If this category were simply for choosing a reading app, this would be a dead heat. Both Instapaper and Pocket allow for resizing and changing fonts, changing color schemes, and have seemingly useless brightness tuners. Pocket’s font sizes extend farther down into the smaller sizes; Instapaper offers more font choices, the ability to change line spacing, and more granularity for column width. Both allow users to perform bulk actions on their content; Pocket offers tags for organizing, while Instapaper offers folders.
But Pocket allows users to save videos and images and view them within the app. We don’t see ourselves using Pocket for images, but we’ve saved videos to Instapaper a fair few times, knowing it was little better interface-wise than sending ourselves a link in e-mail. Pocket doesn’t cache the video for offline viewing the way both Pocket and Instapaper will create offline versions of articles for reading, but we appreciate not having to redirect the app to its own browser, or relocate to Chrome, just to watch a video.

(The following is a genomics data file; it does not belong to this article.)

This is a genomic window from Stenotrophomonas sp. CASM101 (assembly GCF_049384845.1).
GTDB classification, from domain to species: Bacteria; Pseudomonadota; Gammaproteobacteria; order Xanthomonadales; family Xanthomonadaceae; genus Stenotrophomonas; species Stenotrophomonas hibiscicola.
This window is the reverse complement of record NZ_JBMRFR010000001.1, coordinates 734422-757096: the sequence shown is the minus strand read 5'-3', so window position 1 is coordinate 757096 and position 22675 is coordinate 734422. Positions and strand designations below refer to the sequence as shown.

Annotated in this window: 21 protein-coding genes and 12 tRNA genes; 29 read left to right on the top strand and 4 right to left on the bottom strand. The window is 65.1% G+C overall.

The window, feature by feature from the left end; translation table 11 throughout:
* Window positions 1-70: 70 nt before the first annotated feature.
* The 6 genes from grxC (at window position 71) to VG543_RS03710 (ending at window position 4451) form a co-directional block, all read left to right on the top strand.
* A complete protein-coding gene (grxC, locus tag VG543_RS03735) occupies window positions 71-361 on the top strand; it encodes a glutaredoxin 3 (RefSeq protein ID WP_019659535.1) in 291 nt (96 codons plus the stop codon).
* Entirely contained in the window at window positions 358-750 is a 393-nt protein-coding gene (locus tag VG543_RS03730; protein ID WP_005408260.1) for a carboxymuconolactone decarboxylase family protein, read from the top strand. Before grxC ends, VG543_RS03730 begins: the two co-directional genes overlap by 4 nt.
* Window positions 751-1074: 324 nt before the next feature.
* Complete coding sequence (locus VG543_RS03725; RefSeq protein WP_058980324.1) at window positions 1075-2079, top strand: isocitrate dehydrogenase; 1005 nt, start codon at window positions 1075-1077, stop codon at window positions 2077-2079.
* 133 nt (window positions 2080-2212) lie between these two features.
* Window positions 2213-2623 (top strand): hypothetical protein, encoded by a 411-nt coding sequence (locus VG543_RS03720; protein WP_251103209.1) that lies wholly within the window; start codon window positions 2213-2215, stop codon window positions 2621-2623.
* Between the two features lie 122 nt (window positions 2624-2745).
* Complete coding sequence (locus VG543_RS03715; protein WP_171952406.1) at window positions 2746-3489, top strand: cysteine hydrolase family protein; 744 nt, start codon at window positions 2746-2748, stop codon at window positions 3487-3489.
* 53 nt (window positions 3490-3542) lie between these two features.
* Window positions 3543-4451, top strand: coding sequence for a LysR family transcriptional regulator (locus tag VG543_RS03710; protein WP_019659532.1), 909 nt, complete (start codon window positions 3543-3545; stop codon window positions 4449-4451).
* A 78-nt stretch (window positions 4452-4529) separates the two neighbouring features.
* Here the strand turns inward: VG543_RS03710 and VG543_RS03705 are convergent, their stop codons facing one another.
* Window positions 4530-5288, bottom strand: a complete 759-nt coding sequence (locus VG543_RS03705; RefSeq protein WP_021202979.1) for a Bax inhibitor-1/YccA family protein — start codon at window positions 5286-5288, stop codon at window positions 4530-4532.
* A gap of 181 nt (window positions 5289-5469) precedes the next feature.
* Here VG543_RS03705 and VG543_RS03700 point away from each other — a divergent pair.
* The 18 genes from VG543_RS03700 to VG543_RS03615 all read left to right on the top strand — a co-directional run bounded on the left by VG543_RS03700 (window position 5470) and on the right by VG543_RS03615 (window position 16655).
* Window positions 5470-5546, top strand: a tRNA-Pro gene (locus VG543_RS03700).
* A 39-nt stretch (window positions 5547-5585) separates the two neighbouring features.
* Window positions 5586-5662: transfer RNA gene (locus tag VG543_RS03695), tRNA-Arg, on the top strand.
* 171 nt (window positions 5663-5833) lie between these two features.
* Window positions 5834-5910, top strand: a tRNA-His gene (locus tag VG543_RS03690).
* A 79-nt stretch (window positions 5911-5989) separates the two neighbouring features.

Walk away, AIM app. Go home, Facebook Messenger. Imo.im is able to handle both types of these accounts, in addition to Skype, Google Talk, and Steam. There’s also an option for Myspace, in case you just can’t let go.
When you provide imo with your account information for the above services, it will display each entry along with an on/off switch to let you log in or out. If you’re logged into more than one account at a time, imo displays all contacts in one combined tab, while a second tab holds your past chats. The app offers options to log conversations on imo.im.
With some messaging apps in the past, we’ve had problems where one or the other will hijack messages exclusively, rather than letting it ring through to any locations where you may be logged in. Heureusement, imo.im doesn’t do this. Plutôt, when you receive an initial message, imo.im will display it on the tablet, but won’t continue threading the conversation through itself if you answer somewhere else. Your mileage may vary depending on the service, but we haven’t had this problem with AIM, GTalk, or Facebook chat.